To give you a feel for the conditions, imagine a few weeks of 90 degree weather, followed be a few days in the 100s (now why is that so easy to imagine?).  Now imagine that a power line goes down in Forest Grove around noon, and a strong northerly wind blows the fire in a narrow line along the foothills of the coast range down to Corvallis. Embers jump ahead of the main front of the fire, starting spot fires as far south as Eugene.  The wind dies down around 5 pm and residents breathe a sigh of relief as a cool breeze blows east off the coast range. This is actually a bad turn of events, as the east wind pushes the fire across the Willamette Valley to 1-5, which acts a fire break. But the fire has created its own thunderhead, producing lightning strikes all over the Willamette Valley.  800,000 acres have burned in less than a day.  Another 300,000 will burn in lightning- and arson-caused spot fires over the next week.

It all sounds like a bad TV catastrophe movie, but that’s the timing and scale of what happened earlier this year in southeastern Australia, leaving 173 people dead and over 2000 buildings destroyed. The beautiful alpine town of Marysville was left a smoldering wreck. It’s now a collection of charred cellar holes and double wide trailers.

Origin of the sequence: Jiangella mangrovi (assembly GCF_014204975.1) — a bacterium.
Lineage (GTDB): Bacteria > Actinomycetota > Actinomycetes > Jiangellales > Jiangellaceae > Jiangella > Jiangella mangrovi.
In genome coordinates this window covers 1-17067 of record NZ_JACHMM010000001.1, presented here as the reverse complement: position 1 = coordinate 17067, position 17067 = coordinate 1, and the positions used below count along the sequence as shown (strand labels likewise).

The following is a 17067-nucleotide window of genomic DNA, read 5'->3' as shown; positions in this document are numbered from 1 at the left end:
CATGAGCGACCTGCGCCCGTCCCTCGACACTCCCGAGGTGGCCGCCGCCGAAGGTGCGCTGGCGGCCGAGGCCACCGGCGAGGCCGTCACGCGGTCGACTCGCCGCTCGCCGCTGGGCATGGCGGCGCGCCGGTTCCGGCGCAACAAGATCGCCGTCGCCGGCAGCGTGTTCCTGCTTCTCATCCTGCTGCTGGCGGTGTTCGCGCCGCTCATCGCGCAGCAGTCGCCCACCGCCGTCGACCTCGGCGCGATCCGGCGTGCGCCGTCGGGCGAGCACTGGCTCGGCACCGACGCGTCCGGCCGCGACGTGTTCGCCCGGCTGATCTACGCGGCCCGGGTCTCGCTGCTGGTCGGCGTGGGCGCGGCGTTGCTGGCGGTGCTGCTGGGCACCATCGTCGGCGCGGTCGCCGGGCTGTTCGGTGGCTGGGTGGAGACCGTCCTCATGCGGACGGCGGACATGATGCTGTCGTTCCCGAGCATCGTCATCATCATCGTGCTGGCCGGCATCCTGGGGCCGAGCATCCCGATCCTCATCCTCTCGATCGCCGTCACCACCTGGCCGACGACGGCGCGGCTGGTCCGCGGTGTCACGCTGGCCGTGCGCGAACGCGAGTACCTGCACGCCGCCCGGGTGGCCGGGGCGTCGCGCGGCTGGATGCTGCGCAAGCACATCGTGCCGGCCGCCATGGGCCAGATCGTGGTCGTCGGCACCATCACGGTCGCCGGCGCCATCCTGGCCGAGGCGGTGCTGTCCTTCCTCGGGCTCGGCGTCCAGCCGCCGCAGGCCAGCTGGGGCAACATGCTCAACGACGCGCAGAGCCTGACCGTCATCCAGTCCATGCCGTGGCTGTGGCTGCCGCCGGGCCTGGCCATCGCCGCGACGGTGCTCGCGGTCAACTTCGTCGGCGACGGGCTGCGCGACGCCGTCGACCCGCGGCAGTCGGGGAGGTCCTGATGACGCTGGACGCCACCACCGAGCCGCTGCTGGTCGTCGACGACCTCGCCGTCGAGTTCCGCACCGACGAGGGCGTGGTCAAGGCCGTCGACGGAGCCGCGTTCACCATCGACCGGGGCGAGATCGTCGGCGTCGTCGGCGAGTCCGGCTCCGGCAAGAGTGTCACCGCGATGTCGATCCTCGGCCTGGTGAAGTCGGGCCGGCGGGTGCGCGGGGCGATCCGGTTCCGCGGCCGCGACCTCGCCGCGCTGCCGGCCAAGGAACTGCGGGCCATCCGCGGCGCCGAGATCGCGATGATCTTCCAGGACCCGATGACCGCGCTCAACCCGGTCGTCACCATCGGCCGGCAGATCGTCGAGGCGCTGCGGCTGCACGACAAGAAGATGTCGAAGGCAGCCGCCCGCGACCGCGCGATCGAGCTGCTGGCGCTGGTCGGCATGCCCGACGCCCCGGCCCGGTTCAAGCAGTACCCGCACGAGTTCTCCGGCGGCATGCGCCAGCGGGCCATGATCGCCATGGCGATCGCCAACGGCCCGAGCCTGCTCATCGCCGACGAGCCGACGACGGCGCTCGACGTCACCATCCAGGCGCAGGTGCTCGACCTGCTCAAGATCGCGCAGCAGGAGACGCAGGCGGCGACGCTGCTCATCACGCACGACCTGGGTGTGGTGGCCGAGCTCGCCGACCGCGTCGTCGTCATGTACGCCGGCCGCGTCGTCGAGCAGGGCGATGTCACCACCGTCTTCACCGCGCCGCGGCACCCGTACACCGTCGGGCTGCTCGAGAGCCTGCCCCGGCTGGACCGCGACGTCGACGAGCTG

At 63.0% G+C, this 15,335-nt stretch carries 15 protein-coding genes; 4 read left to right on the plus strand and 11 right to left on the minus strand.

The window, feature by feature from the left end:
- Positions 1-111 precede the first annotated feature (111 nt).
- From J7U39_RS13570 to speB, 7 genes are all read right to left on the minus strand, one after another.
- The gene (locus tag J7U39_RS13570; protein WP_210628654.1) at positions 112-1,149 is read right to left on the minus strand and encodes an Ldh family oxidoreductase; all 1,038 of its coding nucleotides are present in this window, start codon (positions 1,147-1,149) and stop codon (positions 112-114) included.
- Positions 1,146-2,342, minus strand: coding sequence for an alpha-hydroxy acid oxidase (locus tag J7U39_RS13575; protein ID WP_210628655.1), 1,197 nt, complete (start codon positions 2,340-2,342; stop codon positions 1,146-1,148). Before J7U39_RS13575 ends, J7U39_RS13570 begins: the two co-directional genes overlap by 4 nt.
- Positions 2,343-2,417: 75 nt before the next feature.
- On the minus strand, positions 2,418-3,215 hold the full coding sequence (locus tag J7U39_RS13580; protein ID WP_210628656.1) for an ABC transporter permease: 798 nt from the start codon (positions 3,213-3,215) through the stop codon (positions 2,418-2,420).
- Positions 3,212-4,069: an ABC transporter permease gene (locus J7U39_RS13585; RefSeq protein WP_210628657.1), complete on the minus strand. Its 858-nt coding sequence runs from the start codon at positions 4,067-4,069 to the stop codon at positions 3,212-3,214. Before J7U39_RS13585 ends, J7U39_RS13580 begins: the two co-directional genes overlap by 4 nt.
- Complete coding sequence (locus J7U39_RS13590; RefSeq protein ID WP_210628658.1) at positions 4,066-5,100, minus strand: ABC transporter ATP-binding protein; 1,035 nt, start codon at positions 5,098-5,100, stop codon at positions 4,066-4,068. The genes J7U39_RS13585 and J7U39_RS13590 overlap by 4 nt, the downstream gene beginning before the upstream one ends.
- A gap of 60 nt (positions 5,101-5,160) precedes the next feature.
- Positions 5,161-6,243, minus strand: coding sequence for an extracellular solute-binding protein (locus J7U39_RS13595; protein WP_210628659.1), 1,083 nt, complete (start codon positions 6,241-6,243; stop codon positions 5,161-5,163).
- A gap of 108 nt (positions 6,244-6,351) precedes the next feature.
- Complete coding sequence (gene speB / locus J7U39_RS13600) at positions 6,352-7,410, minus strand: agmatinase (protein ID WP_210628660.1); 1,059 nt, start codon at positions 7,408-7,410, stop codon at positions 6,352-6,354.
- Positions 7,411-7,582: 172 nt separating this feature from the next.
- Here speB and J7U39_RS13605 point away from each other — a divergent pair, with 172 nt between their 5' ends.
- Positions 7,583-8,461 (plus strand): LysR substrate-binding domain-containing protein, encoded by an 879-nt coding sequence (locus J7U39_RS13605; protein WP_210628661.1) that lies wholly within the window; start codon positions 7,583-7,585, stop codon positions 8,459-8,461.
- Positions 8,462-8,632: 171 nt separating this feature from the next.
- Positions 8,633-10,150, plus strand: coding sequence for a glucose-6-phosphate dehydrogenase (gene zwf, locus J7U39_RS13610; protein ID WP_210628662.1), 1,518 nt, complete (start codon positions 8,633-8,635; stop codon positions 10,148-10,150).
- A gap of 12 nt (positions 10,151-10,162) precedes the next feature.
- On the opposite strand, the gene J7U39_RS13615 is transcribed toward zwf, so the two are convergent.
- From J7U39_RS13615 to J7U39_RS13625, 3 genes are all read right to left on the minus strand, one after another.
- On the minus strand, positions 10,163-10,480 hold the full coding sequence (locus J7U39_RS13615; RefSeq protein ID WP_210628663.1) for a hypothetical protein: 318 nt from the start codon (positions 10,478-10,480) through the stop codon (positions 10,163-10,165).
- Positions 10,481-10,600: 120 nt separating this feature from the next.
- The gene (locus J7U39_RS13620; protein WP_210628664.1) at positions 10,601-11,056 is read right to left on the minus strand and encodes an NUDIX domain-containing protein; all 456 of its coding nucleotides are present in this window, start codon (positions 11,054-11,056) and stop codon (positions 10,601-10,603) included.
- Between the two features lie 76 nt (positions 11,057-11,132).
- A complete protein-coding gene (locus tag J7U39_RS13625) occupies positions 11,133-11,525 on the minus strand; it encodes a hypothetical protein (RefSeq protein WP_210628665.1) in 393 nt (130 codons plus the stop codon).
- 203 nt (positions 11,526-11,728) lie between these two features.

This part of Australia is used to fire. The Ash Wednesday Fires of 1983 burned 1.3 million acres (compared to this year’s 1.1 million) and left 75 dead. The Black Friday Fires of 1939 burned nearly 5 million acres, destroyed 3700 buildings and left 71 dead.

But what does this have to do with us in western North America? Quite a bit actually.

While our pines and firs don’t burn as easily as the highly resinous Eucalyptus, they burn well enough, especially when they’re dry.  Further south, the chaparral of California rivals Australia’s eucalypts for flammability.  And while it doesn’t get quite as hot as the 115 degrees that Melbourne reached last February, long droughts are characteristic of the west coast, and 100+ degree days are predicted to increase.